Orbe v. Adaza : AC 5252 : May 20, 2004 : J. Vitug : Third Division :
[A.C. NO. 5252 : May 20, 2004]
PRISCILLA Z. ORBE, Complainant, v. ATTY. HENRY ADAZA, Respondent.
D E C I S I O N
On 27 March 2000,
Mrs. Priscilla Z. Orbe charged respondent Atty. Henry Adaza with gross
misconduct and as being unfit to continue his membership in the Bar.In a three-page complaint-affidavit
complainant averred that respondent obtained a loan from the former and, to
secure the repayment thereof, drew and issued two BPI Family Bank checks.When the first check (No. 0350973) was
presented for payment upon maturity, the same was dishonored for insufficient
funds.According to complainant,
respondent, acting with malice and deceit, dated the second check January 24, 1996, so that, once
presented for payment, it would be, considering, in passing, that the loan was
incurred on 23 November 1996,
a stale check.She alleged that, despite
repeated verbal and written demands, respondent had failed to make good his
Acting on the complaint, the Court required respondent to comment
thereon within ten (10) days from notice.In a letter, dated 26 September 2000, complainant asked that the
complaint be now considered submitted for resolution in view of the failure of
Atty. Adaza to comply with the order of the Court requiring him to file his
comment.In a resolution, dated 06 December 2000, the Court noted the
letter of complainant, and it directed that the complaint be thereby referred
to the Integrated Bar of the Philippines (IBP) for investigation, report and
Despite proper notice to respondent requiring him to file his
answer to the complaint, respondent continued to ignore the matter.Finally, on 20 February 2002, the case was set for hearing by the IBP
Commission on Bar Discipline.The
complainant appeared.Respondent did not
show up despite his having been duly notified of the hearing by personal
service effected on 12 February 2002.Respondents failure to appear prompted the
Commission on Bar Discipline to grant the request of complainant to allow her
to adduce evidence ex-parte.An order was issued setting the proceedings
on 18 March 2002 for such
reception of evidence.A copy of the
order was served on respondent on 28
February 2002 at his given address.
On 21 February 2002,
the Commission received a letter from Atty. Adaza, sent via the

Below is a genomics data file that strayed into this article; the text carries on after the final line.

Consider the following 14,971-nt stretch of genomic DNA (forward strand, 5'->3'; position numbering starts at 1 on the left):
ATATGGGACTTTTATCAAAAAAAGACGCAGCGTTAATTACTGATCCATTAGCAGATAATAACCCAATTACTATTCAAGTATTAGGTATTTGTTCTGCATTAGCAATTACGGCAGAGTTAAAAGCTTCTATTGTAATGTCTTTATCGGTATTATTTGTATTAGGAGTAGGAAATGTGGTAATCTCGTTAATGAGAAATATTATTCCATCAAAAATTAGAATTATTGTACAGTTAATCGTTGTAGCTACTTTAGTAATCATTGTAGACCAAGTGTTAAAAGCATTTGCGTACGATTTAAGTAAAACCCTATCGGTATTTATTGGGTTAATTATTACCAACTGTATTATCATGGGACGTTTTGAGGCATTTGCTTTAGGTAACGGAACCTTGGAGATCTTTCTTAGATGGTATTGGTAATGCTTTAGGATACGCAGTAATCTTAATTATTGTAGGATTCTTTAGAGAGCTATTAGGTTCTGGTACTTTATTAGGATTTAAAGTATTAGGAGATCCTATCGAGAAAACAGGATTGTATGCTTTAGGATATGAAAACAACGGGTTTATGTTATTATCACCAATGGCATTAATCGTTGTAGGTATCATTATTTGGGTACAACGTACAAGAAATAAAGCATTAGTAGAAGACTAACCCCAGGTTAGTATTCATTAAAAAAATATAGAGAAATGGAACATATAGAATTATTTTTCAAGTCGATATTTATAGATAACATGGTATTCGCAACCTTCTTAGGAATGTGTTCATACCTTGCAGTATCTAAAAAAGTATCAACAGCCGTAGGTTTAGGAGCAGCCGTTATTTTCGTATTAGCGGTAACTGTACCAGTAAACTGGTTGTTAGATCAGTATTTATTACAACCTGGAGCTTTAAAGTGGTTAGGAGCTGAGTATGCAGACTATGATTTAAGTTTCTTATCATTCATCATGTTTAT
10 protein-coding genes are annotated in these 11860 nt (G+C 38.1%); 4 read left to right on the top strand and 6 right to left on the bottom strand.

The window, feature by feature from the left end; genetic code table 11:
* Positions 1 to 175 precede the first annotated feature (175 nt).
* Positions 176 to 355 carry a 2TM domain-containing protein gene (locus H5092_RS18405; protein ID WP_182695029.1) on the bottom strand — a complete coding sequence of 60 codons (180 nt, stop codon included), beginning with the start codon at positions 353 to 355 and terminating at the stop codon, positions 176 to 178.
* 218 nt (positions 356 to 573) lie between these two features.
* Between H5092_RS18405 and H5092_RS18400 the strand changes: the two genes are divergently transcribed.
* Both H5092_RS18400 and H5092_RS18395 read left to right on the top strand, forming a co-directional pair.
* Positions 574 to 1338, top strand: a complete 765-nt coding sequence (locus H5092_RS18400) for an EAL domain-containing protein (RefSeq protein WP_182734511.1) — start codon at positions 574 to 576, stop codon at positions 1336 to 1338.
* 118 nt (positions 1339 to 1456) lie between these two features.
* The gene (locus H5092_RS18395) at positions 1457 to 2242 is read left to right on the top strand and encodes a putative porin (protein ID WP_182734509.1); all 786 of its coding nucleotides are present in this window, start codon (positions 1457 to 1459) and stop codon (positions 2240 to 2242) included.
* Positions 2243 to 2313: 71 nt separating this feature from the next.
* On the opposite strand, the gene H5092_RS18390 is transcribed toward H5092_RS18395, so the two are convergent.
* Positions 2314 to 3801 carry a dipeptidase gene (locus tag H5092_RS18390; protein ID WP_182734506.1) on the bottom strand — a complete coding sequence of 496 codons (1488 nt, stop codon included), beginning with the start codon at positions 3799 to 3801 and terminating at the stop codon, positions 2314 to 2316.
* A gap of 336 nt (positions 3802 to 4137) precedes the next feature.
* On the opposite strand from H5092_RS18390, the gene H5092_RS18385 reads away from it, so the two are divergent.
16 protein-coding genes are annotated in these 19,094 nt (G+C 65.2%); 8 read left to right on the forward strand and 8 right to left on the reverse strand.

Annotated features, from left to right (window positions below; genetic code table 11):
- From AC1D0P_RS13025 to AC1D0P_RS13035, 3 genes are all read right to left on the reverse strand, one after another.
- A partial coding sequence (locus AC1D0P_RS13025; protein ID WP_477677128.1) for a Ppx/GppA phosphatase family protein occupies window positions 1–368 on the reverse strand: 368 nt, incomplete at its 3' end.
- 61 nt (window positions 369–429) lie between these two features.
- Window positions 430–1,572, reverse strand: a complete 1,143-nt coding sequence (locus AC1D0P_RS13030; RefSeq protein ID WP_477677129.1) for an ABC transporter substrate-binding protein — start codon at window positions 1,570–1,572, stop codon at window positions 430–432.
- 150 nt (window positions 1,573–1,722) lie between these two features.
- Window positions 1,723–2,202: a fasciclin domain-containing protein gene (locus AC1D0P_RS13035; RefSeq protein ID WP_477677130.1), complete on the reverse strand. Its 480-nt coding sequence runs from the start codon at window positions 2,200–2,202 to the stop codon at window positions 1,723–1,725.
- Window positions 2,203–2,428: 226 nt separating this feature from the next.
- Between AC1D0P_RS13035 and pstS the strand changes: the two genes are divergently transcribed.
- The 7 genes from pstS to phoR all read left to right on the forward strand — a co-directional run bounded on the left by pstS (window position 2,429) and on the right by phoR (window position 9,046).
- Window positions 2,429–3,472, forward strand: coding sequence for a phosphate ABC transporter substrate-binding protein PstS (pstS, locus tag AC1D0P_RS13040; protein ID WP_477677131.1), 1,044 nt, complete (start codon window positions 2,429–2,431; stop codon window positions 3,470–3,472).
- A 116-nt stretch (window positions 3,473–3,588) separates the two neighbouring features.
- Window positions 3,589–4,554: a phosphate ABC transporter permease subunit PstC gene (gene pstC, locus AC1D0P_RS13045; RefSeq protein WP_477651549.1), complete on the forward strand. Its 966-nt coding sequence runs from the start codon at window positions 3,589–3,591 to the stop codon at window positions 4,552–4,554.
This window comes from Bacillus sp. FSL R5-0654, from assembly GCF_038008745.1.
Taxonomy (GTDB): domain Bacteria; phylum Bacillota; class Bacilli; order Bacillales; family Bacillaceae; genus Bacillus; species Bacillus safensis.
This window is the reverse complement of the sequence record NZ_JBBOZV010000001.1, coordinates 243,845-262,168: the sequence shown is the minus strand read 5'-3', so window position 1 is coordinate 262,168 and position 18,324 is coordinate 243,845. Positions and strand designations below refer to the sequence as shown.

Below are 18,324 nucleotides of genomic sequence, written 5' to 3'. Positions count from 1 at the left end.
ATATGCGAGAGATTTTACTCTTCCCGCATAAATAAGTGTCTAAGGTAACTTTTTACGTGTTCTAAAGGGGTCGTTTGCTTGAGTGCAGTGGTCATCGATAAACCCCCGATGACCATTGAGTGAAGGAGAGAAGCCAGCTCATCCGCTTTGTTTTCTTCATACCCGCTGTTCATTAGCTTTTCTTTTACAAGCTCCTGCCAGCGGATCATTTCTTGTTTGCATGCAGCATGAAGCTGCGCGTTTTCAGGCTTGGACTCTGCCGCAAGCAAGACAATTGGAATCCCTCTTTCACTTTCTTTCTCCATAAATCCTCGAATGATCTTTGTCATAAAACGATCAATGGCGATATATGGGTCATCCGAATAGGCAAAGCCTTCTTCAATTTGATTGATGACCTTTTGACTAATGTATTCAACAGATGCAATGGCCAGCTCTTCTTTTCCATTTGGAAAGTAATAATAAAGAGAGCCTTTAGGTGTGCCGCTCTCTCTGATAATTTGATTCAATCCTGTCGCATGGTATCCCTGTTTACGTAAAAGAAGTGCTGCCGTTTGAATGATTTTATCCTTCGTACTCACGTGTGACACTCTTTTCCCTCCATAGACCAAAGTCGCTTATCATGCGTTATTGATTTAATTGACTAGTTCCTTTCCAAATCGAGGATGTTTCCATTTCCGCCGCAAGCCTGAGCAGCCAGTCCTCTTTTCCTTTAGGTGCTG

facilities of PTT, requesting for a resetting of the hearing from 18 March to 18 April 2002, claiming that he was
already committed to attend a hearing at the Regional Trial Court, Branch 7, of
on 20 March 2002.
The proceedings set for 18
March 2002 for the reception of complainants evidence ex-parte was held, but the same was without
loss of right on the part of respondent to conduct, if desired, a
cross-examination of the witness.The
evidence of complainant showed that complainant used to avail of the notarial
services of Atty. Adaza at his law office at Padre Faura, Ermita, Manila.In 1995, respondent requested complainant, and the latter agreed, to be the primary sponsor in the baptismal of his
daughter.In November 1996, respondent
accompanied by a certain Arlene went to the residence of complainant to seek a
loan.The latter lent respondent the sum
of P60,000.00 payable with interest at 5% a month.Respondent issued two (2) BPI Family Bank
Checks No. 35073 and No. 35076, each for P31,800.00, dated 23 December 1996 and 24 January 1996, respectively.When presented for collection Check No.
035073 was dishonored by the drawee bank for having been drawn against
insufficient funds.The other check,
Check No. 035076, bearing the date 24
January 1996, was not accepted for being a stale check.
Efforts were exerted by complainant to see respondent but her
efforts proved to be futile.Several
demand letters were sent to the respondent by Atty. Ernesto Jacinto,
complainants lawyer, but these letters also failed to elicit any response.A criminal complaint for violation of Batas Pambansa
Blg. 22 was filed with the Office of the Prosecutor of Quezon City for Check
No. 035073.Finding probable cause, the